This article talks about the difficulty level of Puzzledorf, how it changes over time, and how that is used both to engage and retain players to help them finish the game.
Teaching people how to play your game is a critical component of game design - and yet a lot of players hate tutorials. So how to teach people without boring them? Better still, how to provide a tutorial that players don't think of as a tutorial? This article discusses the subject through the lens of Puzzledorf.
My upcoming game, Puzzledorf, has been a side project of mine for several years. It has existed in one form or another while I have studied Games Programming and Business at AIE, the Academy of Interactive Entertainment. AIE are a college that specialises in educating people in games and visual effects for movies. They have done a fantastic job of... Continue Reading →
It's been a while coming but the release of Puzzledorf is finally approaching. After unexpected delays with coronavirus, game development taking longer than expected, etc, we are finally here. I want to talk a little bit about the game and it's design, as well as release news.The game is currently in the final stages of... Continue Reading →
The subject of difficulty makes for interesting debate. There is a trend these days of making easier games to reach wider audiences. Is that a good thing? Back in the days of the Nintendo NES and SNES, games were much harder as a general rule, particularly when talking about modern Nintendo or casual games -... Continue Reading →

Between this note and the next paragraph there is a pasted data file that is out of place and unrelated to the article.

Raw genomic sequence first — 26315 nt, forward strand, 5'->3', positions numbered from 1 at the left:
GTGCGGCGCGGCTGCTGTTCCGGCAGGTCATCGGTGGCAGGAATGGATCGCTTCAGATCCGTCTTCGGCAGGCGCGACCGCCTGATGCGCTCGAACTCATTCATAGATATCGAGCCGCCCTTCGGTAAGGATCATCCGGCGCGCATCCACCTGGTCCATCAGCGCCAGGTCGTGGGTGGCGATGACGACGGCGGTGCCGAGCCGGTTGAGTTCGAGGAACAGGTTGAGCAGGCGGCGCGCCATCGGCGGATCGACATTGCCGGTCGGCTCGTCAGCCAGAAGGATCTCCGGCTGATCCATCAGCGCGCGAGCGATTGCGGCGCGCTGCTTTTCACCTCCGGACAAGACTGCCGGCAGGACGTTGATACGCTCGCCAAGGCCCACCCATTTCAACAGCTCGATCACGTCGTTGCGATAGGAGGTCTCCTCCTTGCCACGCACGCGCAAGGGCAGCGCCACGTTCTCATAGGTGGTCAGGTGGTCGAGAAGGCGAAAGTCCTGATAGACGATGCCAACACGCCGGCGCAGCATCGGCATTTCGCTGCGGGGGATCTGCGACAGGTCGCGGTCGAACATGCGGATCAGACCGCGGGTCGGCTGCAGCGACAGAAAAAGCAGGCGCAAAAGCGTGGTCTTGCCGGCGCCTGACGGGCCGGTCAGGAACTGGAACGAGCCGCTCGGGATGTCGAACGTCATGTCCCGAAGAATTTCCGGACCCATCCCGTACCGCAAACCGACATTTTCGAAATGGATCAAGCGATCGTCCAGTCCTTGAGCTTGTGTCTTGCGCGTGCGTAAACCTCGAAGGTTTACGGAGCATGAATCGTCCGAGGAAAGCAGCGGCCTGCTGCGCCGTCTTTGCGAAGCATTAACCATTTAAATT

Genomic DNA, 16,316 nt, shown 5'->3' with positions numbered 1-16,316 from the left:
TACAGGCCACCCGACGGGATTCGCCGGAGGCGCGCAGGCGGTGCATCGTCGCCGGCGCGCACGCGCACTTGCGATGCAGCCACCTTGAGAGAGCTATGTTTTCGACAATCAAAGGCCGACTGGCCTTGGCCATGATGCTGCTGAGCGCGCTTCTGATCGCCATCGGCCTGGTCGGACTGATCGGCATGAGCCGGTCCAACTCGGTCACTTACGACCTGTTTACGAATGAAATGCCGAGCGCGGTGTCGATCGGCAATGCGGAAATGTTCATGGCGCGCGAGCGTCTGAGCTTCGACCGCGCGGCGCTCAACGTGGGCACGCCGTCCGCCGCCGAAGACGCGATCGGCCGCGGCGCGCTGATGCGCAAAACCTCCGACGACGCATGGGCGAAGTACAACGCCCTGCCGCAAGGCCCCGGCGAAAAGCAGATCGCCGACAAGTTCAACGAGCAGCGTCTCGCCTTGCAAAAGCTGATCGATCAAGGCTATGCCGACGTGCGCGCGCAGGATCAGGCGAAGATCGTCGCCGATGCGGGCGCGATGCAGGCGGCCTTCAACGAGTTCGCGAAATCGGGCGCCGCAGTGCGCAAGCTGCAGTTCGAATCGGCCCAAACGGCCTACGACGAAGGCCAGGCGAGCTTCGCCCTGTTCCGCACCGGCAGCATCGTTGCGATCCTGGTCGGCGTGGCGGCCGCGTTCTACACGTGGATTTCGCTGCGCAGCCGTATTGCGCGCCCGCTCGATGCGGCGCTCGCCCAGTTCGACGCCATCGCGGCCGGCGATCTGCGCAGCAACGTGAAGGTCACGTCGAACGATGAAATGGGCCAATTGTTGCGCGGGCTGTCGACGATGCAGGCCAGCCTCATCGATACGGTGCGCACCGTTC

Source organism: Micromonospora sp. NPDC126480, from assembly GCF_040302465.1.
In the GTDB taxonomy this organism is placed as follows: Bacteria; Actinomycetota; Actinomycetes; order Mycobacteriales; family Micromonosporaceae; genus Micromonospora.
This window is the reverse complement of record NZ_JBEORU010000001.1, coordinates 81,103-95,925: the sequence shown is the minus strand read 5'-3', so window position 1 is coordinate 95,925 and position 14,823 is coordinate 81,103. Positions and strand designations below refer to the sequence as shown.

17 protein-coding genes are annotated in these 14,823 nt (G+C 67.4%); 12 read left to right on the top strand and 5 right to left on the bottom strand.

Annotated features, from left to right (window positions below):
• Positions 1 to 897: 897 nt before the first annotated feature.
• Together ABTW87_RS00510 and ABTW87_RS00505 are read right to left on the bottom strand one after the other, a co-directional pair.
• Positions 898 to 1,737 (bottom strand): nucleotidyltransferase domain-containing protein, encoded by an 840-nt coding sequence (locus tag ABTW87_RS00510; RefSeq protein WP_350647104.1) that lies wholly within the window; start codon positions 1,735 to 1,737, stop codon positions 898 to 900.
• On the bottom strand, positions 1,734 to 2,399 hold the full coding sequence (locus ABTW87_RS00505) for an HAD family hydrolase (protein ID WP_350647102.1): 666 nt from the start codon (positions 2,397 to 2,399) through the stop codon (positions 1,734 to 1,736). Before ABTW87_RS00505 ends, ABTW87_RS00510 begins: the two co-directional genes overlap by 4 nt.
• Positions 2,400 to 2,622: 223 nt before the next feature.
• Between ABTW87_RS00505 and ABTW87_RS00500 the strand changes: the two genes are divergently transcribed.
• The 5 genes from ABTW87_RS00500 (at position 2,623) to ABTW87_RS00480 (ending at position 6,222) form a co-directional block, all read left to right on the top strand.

I've mentioned Mark Brown before as a game design channel you should watch. One of his more recent videos is on the game design of Mega Man 11. Making a platformer is something I've always wanted to do, and with Super Mario Maker 2 coming out soon for Nintendo Switch, I really enjoyed watching his... Continue Reading →
I was reading an article yesterday by the developers of Slime Rancher. It talks about crunch in the industry, but gives a unique perspective of their own experience. According to the article, they have maintained 40 hour work weeks, and furthermore, do not believe they have made a successful game despite those hours - they... Continue Reading →
Yes, I know it's been out for a long time, but I resisted. Not anymore. My friends have all been playing it, and I partly avoided it because I knew it would be addictive - I didn't want anything to get in the way of study. Now that study was over, my excuses were thin.... Continue Reading →
Play-testing is fundamental to Game Design. The aim is to observe people playing your game to so that you can identify areas of weakness in your design and methodically improve it. There are 3 keys I've found to help you play-test your games. The 3 Keys Observe Test Measure This is similar to how you would conduct... Continue Reading →